It's clearly stupid to try to teach all kids to be programmers -- there isn't time within the school day, many won't be interested, and many will be rubbish at it -- but teaching them about programming is another matter. It'll give them some idea as to what goes on inside the beige box, it'll give them some idea of the sorts of skills one has to have to be good as a programmer, it'll give them some idea just how difficult programming is to do right. With luck it will inspire some of them to look further and take the subject up in more depth ... and it may instill just a little bit of respect in others for those geeks who can do this hard stuff.
I remember that when I was at school, some 40-odd years ago, there was just one chapter in the maths textbook that dealt with computing. I think we covered it in two lessons and had two pieces of homework from it: one was to write a flowchart for solving some simple problem and the other was to write a noddy program for some very simple problem in the pseudo-assembler code for a hypothertical and very simplistic computer. That was a big eye-opener -- I knew essentially nothing about computers before that -- and I'd have loved to study it in more depth, then, but in those days there was no opportunity to do so.
Computing is so much more a part of our lives now than it was then that it's more important than ever to give at least a basic inkling of what it's about to every child, and to provide the opportunity to study it in more depth for those who want to (though, today, the internet provides that to a large extent). I certainly think that a few introductory lessons to set the scene are an essential part of anybody's schooling.
Teaching every kid to be a programmer, though? Nah, there's more to education than that.
... the far more serious crime, of letting one of the geeks out in public, with a copy of Powerpoint.
The guy was lecturing about Maven ... a non-geek couldn't have done it ... and a non-geek wouldn't have attended.
(... but I see what you did there.)
Kiss of death
Blackberry is dying. Gartner already advised everyone to exit.
If Blackberry is dying then it is largely because asshats like Gartner have been telling everyone to get out.
People really should learn to judge the value of a product on its technical merits, not soundbytes from idiots.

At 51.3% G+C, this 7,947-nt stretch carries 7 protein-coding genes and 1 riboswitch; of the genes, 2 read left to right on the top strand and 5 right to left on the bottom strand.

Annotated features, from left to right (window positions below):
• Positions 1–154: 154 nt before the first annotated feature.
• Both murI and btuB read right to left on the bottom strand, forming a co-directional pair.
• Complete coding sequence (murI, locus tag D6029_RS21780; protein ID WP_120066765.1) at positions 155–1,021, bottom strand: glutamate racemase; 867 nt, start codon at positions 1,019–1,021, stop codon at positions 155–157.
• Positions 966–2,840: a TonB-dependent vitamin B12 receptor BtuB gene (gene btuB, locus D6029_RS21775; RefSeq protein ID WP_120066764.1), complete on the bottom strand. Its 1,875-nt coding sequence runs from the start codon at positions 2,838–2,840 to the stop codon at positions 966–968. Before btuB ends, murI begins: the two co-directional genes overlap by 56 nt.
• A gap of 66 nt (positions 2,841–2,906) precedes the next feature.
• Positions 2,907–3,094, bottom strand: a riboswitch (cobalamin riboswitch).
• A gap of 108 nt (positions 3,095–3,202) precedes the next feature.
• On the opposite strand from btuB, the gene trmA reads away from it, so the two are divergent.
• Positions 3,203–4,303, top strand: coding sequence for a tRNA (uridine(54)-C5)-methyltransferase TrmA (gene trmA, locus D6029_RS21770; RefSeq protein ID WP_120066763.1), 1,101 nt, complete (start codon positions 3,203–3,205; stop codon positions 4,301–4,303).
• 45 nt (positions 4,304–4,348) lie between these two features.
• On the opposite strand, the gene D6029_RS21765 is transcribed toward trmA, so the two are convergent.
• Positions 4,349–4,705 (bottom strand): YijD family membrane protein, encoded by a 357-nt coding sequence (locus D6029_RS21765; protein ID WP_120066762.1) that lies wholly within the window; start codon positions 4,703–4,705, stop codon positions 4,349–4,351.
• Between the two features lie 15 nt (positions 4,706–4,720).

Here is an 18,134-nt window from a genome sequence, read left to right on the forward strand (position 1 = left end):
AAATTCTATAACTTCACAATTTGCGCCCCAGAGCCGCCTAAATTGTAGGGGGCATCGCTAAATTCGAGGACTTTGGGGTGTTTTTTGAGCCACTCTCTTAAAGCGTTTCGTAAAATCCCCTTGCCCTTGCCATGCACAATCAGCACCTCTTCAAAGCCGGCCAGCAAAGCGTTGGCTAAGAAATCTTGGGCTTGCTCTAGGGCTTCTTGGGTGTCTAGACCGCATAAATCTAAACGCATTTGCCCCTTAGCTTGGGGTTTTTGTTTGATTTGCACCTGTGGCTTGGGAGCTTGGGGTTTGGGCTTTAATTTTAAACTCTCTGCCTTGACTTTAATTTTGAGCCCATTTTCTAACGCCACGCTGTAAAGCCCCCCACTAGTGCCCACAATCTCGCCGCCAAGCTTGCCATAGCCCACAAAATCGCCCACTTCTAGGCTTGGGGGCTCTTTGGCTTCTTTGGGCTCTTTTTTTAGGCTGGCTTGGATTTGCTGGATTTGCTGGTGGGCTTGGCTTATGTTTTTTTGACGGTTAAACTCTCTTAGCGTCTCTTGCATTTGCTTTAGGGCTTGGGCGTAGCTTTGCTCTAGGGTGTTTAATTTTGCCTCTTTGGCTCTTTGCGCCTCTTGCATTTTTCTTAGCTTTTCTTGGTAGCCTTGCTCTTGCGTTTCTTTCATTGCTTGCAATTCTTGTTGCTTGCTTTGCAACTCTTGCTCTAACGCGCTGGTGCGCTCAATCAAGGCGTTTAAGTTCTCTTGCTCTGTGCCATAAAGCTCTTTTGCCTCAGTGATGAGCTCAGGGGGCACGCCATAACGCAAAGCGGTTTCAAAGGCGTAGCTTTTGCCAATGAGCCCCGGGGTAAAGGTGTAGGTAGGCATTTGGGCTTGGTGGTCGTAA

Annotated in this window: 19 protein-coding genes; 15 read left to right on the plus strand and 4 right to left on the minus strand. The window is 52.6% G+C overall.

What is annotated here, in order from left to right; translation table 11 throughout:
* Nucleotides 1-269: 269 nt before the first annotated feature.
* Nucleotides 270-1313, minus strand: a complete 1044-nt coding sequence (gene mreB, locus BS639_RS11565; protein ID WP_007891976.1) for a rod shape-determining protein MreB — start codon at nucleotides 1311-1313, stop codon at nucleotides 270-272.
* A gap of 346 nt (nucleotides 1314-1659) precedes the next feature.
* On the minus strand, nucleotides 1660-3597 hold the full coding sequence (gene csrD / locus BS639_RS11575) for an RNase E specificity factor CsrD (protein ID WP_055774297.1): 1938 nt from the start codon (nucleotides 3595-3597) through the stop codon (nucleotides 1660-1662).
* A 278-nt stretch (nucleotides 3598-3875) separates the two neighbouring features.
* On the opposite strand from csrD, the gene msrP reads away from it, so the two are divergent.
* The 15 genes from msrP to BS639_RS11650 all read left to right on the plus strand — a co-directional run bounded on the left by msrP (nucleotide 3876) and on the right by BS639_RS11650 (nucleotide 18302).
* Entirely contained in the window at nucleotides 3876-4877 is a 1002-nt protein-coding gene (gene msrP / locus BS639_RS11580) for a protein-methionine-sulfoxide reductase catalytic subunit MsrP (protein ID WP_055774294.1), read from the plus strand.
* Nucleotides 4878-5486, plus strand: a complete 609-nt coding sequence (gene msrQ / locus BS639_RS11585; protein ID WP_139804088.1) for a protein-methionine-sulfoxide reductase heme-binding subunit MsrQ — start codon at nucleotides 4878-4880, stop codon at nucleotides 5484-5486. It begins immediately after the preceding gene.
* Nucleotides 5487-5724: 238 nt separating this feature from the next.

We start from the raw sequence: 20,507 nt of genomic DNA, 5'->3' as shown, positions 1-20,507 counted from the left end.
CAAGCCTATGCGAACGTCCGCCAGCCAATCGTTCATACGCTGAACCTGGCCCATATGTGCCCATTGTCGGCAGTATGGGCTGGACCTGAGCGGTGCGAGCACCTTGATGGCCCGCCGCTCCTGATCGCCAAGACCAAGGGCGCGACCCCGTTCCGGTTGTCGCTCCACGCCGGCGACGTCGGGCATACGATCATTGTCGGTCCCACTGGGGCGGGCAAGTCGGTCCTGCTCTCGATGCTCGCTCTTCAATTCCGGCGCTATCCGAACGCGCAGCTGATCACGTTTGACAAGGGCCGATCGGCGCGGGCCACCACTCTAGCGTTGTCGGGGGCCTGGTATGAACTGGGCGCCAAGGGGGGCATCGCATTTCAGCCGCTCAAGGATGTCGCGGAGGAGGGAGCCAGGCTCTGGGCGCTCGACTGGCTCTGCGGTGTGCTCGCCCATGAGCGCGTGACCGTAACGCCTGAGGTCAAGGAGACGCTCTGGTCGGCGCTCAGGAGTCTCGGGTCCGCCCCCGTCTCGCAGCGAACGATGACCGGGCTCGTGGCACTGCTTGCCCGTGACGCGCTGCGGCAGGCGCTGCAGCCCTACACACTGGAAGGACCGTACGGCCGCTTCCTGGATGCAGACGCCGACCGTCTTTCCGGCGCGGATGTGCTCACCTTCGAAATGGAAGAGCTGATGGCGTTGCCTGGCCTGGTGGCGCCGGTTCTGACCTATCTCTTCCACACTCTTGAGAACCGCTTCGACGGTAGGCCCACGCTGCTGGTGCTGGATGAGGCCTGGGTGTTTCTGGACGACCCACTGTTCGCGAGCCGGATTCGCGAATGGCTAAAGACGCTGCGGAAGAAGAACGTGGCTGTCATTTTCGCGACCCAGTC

The tank used for the illustration ...
Looks to me like an ISU-122. Not technically a tank, but a self-propelled gun ... but certainly Russian.
(This is not the first time that I've lamented that El Reg doesn't provide larger versions of the thumbnail images used in its lists of articles.)
However, like the statistical analysis in the article, it did play a part in reducing German tank numbers, so it isn't entirely irrelevant to the subject at hand.
Re: Of course you can remove, but why?
The question is why you'd do it. ... files you may have been able to view with the EME [would] suddenly become unviewable.
Isn't that exactly the point? Some people want to take a stand against DRM by not accessing any DRM-protected content -- not even by mistake.
If Firefox has an optional DRM module then users will be able to make the decision to disable it and be comfortable that they are not implicitly blessing the user of DRM by unknowingly accessing protected content ... and if at some later date they determine that they are missing out on something they need to see they can re-enable the DRM. This sounds like a reasonable compromise.
Re: Free software in "trying to make money" shocker
Mozilla is a company who wants to make money, not some charitable foundation trying to make the world a better place.
Mozilla is a confusing beast, though. The Mozilla Foundation is a not-for-profit body (which just may be trying to make the world a better place) but its subsidiary the Mozilla Corporation is a company that wants to make money. The two are different parts of the strange Jekyll-and-Hyde creature that has emerged from the ashes of Netscape -- their aims and ideals may not be the same
What "just who we are at Mozilla" doesn't tell us is whether Mr. Nightingale works for the Foundation or the Corporation.
Maybe it's the locking?
I rather suspect that the lukewarm reception of the S5 is due in part to customers avoiding the Samsung brand because of their region-locking policy for SIM-free phones, as previously reported in El Reg.
It's not just that potential customers rebel against a manufacturer that seeks to control the use of its products after the moment of sale, but also that Samsung seem incapable of implementing the feature in a way that works the way they claim it does -- which doesn't bode well for any other aspect of its software.
Waterproofing is a good feature -- who hasn't had to take a call in the rain, at some point -- but other manufacturers offer that, too.
Re: Anyone remember...
Says the person that doesn't know it's Blu-Ray, not Blue Ray...
Well, nearly right ... it's actually Blu-ray (with a small 'r') if you really want to be a pedant.
(Previously posted with the wrong URL (Ooops!) and I didn't notice in time to use the very splendid and worthwhile "Edit" facility.)
Re: Rather like the recent dishwasher tablet adverts
So if there's less chemicals, and seeing as all substances* are elementary chemicals or chemical compounds of one name or another, then they must be selling smaller dishwasher tablets.
I must admit that I do hate the phrase "less chemicals", though it is not wrong; and I agree that the use of the word "less" (rather than fewer) does imply that the same number of substances are present, but in smaller quantities overall.
Even the more grammatically correct "fewer chemicals" just means "we've removed some ingredients so there's higher amounts of others".
"fewer chemicals" is not "more grammatically correct" ... it just means something different. In this case it would mean that fewer chemical substances were used (as you suggest) and would say nothing at all about the quantities of any of them.
You seem to understand the meanings, so I can't think why you consider that one usage is less correct and the other more so.
Re: Guineapigs can't be wrong
A friend of mine notices that her guinea pigs refuse standard supermarket vegetables but eat locally produced and organic vegetables (locally is not necessarily organic) heartily.